When Dean asked me if I had any thoughts on ’Dangerous Ideas’, I knew exactly what I wanted to write about because there has been a troublesome idea floating around in my head for some time.
Once I have finished writing my young adult dragon novels, The Rachaya Series, I really want to sink my teeth into something completely different. I snuck into a university library and hunted down books on topics that I thought might interest me. I came across a section on Mythology from across the continent of Asia, and what I read absolutely fascinated me. I spent hours in the library, reading feverishly. I began to loosely plot a story around the mythos and history of a couple of the places I was reading about.
Cue the ‘Dangerous Idea’ – the world I was researching was brutal. I don’t write about brutal things. I write about magic and wonder and dragons, but this story would not let me go.
There are so many themes in my research that I never thought I would tackle in a story – poisons, suicide, torture, dirty tactics in war. It’s not that I want to shy away from such topics – this is straight out of history and is therefore a part of humanity. But am I good enough at my craft to handle these themes? Have my skills as a writer matured to a level where I can write something that resonates with my readers without glorifying or romanticizing atrocities? To leave these events out would be dishonest. And yet there’s definitely a temptation to put this story off, to push it back until I feel my writing skills are an even match for the task.
Ashleigh Oldfield, author.
There’s also the sense of responsibility with my writing about how stronger themes will affect my younger audience. I am a teacher in my other life, and adults have bought my books for their kids several times over simply because they trust me and my professionalism as a teacher. In fact, I was at the opening of a bookstore last night and an elderly lady bought Fyrebyrne Island for her granddaughter for that very reason.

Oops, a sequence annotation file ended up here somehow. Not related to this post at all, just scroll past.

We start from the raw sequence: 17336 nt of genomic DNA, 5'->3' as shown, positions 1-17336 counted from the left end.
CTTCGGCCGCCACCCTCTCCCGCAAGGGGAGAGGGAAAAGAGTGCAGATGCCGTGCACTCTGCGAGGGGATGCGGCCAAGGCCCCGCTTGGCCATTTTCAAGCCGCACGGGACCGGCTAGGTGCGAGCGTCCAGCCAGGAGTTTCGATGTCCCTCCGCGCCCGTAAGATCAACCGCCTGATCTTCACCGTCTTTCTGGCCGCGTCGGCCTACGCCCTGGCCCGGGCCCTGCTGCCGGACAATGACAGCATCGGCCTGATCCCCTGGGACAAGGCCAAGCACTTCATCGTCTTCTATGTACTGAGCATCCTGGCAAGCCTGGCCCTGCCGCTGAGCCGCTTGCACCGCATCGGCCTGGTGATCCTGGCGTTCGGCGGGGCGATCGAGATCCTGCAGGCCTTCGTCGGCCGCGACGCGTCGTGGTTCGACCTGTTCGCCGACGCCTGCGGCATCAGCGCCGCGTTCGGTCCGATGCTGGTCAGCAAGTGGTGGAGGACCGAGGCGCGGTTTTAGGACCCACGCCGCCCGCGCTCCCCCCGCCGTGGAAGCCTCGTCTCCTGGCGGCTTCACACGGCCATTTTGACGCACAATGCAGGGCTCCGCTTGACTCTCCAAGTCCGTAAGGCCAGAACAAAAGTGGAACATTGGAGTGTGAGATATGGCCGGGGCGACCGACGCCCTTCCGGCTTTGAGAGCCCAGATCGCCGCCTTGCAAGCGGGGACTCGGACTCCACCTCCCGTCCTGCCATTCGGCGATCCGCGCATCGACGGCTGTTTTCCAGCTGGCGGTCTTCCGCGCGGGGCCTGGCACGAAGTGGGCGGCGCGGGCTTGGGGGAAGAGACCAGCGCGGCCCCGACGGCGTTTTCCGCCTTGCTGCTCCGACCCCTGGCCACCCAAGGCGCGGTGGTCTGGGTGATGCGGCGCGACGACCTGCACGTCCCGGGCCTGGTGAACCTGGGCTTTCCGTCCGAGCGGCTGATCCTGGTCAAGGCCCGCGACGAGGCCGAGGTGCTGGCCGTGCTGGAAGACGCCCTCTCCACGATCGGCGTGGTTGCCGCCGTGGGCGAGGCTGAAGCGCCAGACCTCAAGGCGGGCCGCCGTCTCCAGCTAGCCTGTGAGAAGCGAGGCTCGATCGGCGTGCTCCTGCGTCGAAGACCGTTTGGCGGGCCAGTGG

If I publish a book with sex and violence, it may well end up in the hands of those I feel a moral obligation to protect – my students and others of their age bracket. I don’t think I could live with myself because I have had a duty of care towards children for a decade and it’s a difficult habit to shake.
I also worry that a more adult novel from me would not be very well received. I think of J.K. Rowling, whose follow up to her Harry Potter series, A Casual Vacancy, was largely disliked because it was more adult. People expected something different from her; they expected a certain level of safety from her. With the fiction that I currently write, and the profession that I have, I would be in a similar position, so I guess in a way I also have that fear of failure, that no one will like something I have worked so hard to get right, simply because they expect another Rachaya Series out of me.
The fear of failure is, I think, something all creatives have in one form or another and is just something I will have to learn to live with. Having a story embed itself in my brain has made me even more determined to be the best writer that I can be so that when the time comes, I can do this story justice. I still have research to conduct and other books to finish writing first, but I am working harder than ever before so I can craft this story into a work of art.
Ashleigh Oldfield is a fantasy fiction and children’s writer from Melbourne, Australia. Always having a love for the written word, Ash wrote her first stories by moonlight at the tender age of five, long after her parents thought she had gone to bed. To this very day Ash still prefers to write by the light of the moon long after any sensible person has succumbed to sleep.
When she is not working on her latest piece of fiction, Ash enjoys drinking good coffee, taking her dog for walks on the beach and hanging out with her two cats. This year, Ashleigh kicked off a weekly podcast with her husband Steve De Niese. Called "The Book Stash", the podcast is a great little show about reading and writing in which Ashleigh and Steve talk about the craft and what inspires them in the journey. For new writers with an eye to improving their own method, The Book Stash is a must listen.
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